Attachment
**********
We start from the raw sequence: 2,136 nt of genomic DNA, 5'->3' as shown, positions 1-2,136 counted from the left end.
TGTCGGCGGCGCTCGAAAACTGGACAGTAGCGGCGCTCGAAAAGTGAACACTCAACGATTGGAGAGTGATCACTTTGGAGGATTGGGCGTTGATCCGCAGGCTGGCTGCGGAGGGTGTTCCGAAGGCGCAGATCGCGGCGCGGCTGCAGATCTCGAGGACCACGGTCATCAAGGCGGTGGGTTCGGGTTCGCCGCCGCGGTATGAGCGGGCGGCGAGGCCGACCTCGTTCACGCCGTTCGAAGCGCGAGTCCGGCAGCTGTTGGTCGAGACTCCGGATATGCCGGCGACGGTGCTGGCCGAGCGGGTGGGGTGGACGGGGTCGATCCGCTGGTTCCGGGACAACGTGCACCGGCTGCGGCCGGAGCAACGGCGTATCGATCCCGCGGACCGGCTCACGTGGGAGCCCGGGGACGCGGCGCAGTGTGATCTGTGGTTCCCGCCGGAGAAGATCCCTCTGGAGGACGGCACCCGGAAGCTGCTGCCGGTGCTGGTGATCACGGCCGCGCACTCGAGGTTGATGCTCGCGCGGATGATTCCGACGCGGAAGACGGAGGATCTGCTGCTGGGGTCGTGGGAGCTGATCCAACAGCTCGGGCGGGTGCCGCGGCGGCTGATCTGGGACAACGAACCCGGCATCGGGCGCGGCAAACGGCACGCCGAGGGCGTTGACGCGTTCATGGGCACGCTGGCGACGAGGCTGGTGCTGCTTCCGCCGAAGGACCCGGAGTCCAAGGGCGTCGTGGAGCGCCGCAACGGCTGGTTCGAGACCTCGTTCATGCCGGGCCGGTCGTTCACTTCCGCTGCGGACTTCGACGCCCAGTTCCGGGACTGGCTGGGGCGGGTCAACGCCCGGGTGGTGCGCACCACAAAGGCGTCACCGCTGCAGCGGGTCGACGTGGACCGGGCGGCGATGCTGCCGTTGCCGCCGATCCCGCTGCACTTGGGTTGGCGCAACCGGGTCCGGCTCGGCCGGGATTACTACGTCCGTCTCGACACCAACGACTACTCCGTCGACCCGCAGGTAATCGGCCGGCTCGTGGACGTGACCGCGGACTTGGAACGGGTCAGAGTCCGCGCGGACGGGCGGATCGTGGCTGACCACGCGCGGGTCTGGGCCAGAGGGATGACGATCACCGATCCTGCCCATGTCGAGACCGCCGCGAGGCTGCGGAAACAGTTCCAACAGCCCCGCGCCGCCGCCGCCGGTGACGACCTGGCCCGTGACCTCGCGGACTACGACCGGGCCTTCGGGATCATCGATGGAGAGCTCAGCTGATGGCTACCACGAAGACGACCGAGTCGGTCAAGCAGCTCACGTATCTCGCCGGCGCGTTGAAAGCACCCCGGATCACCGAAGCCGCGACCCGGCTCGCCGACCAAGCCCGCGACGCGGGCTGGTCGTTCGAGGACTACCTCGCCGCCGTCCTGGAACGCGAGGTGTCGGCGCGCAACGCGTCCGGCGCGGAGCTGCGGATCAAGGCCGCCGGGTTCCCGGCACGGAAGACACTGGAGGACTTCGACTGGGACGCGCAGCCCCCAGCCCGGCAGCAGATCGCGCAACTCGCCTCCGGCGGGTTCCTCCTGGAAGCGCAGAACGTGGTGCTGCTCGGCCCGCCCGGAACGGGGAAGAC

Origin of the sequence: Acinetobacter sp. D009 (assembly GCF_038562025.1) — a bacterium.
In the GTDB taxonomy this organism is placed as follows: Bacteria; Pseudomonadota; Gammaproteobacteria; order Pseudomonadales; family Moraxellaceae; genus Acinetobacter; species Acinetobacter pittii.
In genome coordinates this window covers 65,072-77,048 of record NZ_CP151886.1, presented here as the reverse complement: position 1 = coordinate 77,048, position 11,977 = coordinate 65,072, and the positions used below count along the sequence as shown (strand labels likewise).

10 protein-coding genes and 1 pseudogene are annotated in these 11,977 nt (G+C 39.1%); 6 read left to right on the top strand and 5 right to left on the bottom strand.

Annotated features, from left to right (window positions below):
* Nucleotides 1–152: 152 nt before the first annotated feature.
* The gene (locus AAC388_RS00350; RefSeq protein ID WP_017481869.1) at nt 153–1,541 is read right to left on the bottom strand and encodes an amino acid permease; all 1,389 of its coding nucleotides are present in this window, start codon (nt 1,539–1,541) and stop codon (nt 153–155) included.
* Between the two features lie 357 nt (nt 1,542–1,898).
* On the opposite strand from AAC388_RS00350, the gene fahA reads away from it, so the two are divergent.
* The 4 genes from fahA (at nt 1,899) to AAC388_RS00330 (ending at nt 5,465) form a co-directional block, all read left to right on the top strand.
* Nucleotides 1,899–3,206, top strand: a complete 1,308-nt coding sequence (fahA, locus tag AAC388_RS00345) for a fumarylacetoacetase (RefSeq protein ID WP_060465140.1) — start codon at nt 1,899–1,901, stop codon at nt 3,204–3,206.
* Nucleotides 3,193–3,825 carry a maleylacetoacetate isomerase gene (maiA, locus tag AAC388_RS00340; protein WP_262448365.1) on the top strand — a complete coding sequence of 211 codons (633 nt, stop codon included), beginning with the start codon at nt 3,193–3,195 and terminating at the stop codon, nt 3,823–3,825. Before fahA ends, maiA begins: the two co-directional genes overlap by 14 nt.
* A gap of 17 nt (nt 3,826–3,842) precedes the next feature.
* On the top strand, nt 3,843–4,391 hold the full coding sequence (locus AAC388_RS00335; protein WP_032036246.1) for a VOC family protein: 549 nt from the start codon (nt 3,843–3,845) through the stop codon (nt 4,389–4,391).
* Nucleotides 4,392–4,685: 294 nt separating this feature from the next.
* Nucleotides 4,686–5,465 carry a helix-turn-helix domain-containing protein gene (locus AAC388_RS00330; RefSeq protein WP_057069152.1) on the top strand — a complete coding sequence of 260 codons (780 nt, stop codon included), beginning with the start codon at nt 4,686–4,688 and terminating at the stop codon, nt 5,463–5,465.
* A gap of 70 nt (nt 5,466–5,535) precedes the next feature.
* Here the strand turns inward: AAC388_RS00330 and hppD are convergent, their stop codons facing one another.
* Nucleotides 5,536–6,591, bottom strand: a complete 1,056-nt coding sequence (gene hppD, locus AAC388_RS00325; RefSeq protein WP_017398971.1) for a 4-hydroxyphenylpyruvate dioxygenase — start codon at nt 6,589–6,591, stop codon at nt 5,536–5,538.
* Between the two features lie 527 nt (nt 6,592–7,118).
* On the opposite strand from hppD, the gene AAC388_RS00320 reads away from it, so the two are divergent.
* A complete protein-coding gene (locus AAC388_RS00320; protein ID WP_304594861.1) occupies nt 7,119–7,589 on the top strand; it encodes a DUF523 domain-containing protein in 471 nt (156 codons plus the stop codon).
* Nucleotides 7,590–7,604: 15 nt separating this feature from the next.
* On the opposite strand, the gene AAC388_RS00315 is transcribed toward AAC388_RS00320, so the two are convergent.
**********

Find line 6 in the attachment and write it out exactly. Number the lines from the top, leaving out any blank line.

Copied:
10 protein-coding genes and 1 pseudogene are annotated in these 11,977 nt (G+C 39.1%); 6 read left to right on the top strand and 5 right to left on the bottom strand.